BE KIND, REWIND
Considering this was an indie project, a third of our budget went into purchasing stock and chemicals and later scanning the negatives. Moreover, an analogue process required a different prep (loading and processing film) approach besides the usual creative process. But we were not really in a resource crisis. Instead, we were exploring a thrilling opportunity and thankfully the video concept itself allowed for experimentation. However, to work within the constraints we had, a decision was taken to approach this production like a college project. Employing the “Be Kind, Rewind” method (once again inspired by the work of another French legend – Director, Mitchel Gondry), our sets and costumes were DIY and minimal.
The astronaut's costume and helmet for example are nowhere close to what a production designer would fabricate. An abomination, but it worked for us since the Astronaut survived the moon even without the helmet on. The set itself was mostly made of minimal backdrops, the most elaborate one being the cityscape which isn’t far from a child’s rendition of one.
Since we were shooting on B&W stock, we designed everything from set, props, and costume to be monochromatic that made it easier to light and helped us in visualizing the result. We also had a minimal crew of six members and only one cast member – Ankur Sabharwal who had five different looks to change into. Thankfully, we had a studio available to us 24 hours for four days, out of which two were dedicated for the shoot. We had a whole lot of fun shooting with this approach and mistakes made on the shoot were to be included as part of the process simply because we just didn’t have a backup option. Luckily, we didn’t make many and some that happened are now style signatures of the video or what is now the pudding.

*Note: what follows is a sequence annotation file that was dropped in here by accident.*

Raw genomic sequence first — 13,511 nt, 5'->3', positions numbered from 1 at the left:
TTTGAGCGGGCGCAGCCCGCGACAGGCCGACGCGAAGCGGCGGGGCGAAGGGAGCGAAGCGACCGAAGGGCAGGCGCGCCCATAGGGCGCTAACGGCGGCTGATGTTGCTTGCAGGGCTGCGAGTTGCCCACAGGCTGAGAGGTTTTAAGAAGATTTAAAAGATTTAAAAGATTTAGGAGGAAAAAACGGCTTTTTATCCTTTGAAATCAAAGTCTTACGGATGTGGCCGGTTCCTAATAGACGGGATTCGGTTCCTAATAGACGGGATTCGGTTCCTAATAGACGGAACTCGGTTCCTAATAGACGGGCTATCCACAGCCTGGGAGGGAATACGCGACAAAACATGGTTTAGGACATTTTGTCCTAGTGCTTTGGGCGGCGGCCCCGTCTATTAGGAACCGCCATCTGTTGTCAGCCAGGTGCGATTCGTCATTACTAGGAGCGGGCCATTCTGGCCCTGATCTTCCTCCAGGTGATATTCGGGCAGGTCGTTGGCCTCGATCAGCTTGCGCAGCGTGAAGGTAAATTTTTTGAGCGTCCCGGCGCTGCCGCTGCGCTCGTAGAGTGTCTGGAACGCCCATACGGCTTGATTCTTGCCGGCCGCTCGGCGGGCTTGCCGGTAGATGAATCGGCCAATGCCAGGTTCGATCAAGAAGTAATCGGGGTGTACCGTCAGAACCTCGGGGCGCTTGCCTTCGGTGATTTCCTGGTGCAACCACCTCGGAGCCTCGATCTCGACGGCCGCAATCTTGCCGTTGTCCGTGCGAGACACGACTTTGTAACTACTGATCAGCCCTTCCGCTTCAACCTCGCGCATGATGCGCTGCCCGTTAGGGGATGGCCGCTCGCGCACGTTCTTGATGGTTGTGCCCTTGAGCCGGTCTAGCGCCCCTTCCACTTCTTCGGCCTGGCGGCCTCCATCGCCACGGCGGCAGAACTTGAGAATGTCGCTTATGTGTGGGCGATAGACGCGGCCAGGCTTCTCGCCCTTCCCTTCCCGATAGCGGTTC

I keep referring to this proverbial pudding, the cookery for which I have now explained. But this recipe could not have been dished out without a perfect kitchen crew. It started with Ankur Sabharwal of course. A longtime friend and a talented singer-songwriter, who I knew is also a talented actor. Yes, it took some convincing for him to play Bip the clown. Ankur’s apprehension was that he had never performed a mime act and was naturally hesitant. But with some pep and prep, he was sporting enough to put on layers of chalky make-up and a striped uniform to turn up confident and quirky on camera. It doesn’t end here. Ankur pulled a rabbit out of his own hat by not just playing out Bip, but also the Moon, the astronaut, the angel, and the devil.
Five characters played by a dad of two kids, has a 9-5 job, takes his dog out for a walk twice daily, keeps fit and, persistently keeps making beautiful music writing lyrics for songs that resonate with his personal journey; who also produced this song and took a leap of faith with this music video. Can you imagine a producer's anxiety in the 1920s who cannot “see” what is being shot? That makes him 10/10 to be the Better Man everyone strives to be and he showed how.